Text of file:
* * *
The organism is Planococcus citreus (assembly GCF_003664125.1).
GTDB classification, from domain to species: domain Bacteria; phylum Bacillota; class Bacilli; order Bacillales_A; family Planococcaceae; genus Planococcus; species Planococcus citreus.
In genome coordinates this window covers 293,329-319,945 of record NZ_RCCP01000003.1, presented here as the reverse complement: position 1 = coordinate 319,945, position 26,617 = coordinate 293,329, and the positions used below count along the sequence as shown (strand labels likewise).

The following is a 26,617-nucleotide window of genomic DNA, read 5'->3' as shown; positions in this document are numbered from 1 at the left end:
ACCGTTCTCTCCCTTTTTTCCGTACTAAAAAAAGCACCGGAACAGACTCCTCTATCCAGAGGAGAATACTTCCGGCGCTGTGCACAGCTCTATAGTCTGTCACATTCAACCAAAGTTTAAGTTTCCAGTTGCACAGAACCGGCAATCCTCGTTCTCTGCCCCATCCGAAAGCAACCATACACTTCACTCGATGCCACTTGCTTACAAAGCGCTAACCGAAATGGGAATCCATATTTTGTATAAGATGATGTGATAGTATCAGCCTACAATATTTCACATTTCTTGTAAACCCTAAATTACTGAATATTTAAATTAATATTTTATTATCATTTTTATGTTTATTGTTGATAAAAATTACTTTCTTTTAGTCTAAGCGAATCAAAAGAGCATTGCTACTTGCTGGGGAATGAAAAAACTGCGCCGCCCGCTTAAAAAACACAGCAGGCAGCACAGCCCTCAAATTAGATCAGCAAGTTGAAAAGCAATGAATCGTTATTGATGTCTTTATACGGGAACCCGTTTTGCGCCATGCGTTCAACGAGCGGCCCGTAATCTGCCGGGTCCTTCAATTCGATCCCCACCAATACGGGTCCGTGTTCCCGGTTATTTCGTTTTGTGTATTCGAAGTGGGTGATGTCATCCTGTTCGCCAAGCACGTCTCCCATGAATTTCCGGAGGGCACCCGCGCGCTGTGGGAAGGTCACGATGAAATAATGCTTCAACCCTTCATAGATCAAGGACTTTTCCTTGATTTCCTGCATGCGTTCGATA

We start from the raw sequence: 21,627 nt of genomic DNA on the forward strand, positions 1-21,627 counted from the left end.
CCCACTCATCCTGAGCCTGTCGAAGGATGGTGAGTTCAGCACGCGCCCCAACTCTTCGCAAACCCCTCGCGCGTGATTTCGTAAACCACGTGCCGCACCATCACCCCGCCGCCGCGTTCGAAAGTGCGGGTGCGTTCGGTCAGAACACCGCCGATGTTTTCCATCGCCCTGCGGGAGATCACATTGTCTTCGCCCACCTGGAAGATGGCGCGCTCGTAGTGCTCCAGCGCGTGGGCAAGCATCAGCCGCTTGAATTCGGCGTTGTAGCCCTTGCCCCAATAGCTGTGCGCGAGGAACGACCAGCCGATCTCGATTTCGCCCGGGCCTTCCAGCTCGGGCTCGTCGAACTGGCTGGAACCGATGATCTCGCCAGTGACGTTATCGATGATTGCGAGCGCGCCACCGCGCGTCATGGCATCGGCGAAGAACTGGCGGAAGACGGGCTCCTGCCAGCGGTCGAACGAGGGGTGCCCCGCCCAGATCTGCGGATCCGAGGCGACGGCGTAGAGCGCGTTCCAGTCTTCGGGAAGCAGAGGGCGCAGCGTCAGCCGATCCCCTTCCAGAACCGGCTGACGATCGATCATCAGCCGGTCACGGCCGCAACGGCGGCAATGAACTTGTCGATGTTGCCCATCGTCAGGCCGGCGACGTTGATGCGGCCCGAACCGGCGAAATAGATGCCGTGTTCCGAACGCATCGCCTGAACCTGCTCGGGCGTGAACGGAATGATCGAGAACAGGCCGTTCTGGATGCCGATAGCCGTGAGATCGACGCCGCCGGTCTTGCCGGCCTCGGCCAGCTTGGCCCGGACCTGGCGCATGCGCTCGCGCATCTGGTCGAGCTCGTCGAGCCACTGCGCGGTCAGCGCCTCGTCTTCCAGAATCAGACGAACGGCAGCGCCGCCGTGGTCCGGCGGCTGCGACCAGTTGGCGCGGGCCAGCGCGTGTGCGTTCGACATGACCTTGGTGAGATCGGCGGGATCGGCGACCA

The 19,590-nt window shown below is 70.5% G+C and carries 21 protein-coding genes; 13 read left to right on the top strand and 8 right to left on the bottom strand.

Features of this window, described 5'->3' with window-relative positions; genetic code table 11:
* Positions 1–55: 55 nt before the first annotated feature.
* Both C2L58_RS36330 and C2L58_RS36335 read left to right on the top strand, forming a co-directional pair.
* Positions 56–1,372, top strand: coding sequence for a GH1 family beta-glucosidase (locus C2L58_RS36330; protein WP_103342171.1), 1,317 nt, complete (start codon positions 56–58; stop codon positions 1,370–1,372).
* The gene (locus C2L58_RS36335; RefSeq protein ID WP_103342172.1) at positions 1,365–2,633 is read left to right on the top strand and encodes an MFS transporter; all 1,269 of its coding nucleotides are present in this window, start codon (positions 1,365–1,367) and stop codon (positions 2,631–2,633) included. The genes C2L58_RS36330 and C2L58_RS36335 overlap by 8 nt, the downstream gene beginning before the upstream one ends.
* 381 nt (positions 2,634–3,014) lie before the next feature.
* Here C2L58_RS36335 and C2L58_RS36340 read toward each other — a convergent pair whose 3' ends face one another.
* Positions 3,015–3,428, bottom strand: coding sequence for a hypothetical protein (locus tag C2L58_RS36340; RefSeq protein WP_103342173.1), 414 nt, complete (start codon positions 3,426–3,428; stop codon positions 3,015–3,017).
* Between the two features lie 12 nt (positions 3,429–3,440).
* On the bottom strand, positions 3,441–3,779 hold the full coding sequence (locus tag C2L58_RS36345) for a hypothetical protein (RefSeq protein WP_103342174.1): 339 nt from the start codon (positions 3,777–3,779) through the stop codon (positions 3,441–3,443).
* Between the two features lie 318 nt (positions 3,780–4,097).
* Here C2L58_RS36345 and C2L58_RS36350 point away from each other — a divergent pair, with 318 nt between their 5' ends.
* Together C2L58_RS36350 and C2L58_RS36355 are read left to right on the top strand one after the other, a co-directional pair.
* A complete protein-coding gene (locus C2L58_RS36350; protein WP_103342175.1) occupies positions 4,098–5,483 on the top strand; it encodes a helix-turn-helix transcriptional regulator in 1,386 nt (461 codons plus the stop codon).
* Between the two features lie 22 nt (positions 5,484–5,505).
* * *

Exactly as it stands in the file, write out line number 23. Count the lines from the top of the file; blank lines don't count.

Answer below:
* Between the two features lie 22 nt (positions 5,484–5,505).